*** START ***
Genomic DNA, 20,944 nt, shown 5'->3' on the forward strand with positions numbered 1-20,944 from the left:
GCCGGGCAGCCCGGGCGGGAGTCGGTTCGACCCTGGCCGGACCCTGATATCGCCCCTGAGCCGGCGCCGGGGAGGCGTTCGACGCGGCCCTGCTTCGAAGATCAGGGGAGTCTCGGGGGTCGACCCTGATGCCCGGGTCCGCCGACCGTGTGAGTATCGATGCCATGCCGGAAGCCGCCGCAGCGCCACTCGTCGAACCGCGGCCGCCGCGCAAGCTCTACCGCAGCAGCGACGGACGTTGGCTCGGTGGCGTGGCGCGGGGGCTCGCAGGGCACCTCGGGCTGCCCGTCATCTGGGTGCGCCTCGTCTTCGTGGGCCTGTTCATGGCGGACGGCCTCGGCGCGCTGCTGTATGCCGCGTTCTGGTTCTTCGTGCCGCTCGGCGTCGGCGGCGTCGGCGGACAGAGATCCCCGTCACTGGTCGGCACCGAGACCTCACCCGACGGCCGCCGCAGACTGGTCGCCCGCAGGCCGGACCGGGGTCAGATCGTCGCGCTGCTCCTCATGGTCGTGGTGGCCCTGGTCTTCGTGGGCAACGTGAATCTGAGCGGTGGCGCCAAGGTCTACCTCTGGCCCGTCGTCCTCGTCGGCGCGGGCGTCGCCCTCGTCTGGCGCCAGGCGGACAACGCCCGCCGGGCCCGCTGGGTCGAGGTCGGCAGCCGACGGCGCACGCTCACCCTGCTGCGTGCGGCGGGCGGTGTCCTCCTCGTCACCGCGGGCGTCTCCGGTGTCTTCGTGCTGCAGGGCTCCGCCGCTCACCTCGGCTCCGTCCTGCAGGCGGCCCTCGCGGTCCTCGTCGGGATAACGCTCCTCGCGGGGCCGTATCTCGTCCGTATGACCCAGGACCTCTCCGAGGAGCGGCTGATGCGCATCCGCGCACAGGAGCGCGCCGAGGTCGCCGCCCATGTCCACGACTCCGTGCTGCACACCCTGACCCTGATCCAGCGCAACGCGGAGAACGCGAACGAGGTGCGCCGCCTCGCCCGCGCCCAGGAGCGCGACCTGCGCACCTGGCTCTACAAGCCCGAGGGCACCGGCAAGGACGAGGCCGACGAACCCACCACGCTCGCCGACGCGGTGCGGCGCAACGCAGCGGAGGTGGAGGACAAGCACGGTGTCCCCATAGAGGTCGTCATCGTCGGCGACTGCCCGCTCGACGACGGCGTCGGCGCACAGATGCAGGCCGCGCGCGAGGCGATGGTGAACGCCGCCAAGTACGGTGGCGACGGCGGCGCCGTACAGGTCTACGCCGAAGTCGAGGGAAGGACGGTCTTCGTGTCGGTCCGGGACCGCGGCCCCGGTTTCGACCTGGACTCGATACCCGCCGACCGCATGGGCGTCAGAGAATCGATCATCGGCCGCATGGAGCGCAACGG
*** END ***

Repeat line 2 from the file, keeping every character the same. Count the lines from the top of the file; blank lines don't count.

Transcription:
GCCGGGCAGCCCGGGCGGGAGTCGGTTCGACCCTGGCCGGACCCTGATATCGCCCCTGAGCCGGCGCCGGGGAGGCGTTCGACGCGGCCCTGCTTCGAAGATCAGGGGAGTCTCGGGGGTCGACCCTGATGCCCGGGTCCGCCGACCGTGTGAGTATCGATGCCATGCCGGAAGCCGCCGCAGCGCCACTCGTCGAACCGCGGCCGCCGCGCAAGCTCTACCGCAGCAGCGACGGACGTTGGCTCGGTGGCGTGGCGCGGGGGCTCGCAGGGCACCTCGGGCTGCCCGTCATCTGGGTGCGCCTCGTCTTCGTGGGCCTGTTCATGGCGGACGGCCTCGGCGCGCTGCTGTATGCCGCGTTCTGGTTCTTCGTGCCGCTCGGCGTCGGCGGCGTCGGCGGACAGAGATCCCCGTCACTGGTCGGCACCGAGACCTCACCCGACGGCCGCCGCAGACTGGTCGCCCGCAGGCCGGACCGGGGTCAGATCGTCGCGCTGCTCCTCATGGTCGTGGTGGCCCTGGTCTTCGTGGGCAACGTGAATCTGAGCGGTGGCGCCAAGGTCTACCTCTGGCCCGTCGTCCTCGTCGGCGCGGGCGTCGCCCTCGTCTGGCGCCAGGCGGACAACGCCCGCCGGGCCCGCTGGGTCGAGGTCGGCAGCCGACGGCGCACGCTCACCCTGCTGCGTGCGGCGGGCGGTGTCCTCCTCGTCACCGCGGGCGTCTCCGGTGTCTTCGTGCTGCAGGGCTCCGCCGCTCACCTCGGCTCCGTCCTGCAGGCGGCCCTCGCGGTCCTCGTCGGGATAACGCTCCTCGCGGGGCCGTATCTCGTCCGTATGACCCAGGACCTCTCCGAGGAGCGGCTGATGCGCATCCGCGCACAGGAGCGCGCCGAGGTCGCCGCCCATGTCCACGACTCCGTGCTGCACACCCTGACCCTGATCCAGCGCAACGCGGAGAACGCGAACGAGGTGCGCCGCCTCGCCCGCGCCCAGGAGCGCGACCTGCGCACCTGGCTCTACAAGCCCGAGGGCACCGGCAAGGACGAGGCCGACGAACCCACCACGCTCGCCGACGCGGTGCGGCGCAACGCAGCGGAGGTGGAGGACAAGCACGGTGTCCCCATAGAGGTCGTCATCGTCGGCGACTGCCCGCTCGACGACGGCGTCGGCGCACAGATGCAGGCCGCGCGCGAGGCGATGGTGAACGCCGCCAAGTACGGTGGCGACGGCGGCGCCGTACAGGTCTACGCCGAAGTCGAGGGAAGGACGGTCTTCGTGTCGGTCCGGGACCGCGGCCCCGGTTTCGACCTGGACTCGATACCCGCCGACCGCATGGGCGTCAGAGAATCGATCATCGGCCGCATGGAGCGCAACGG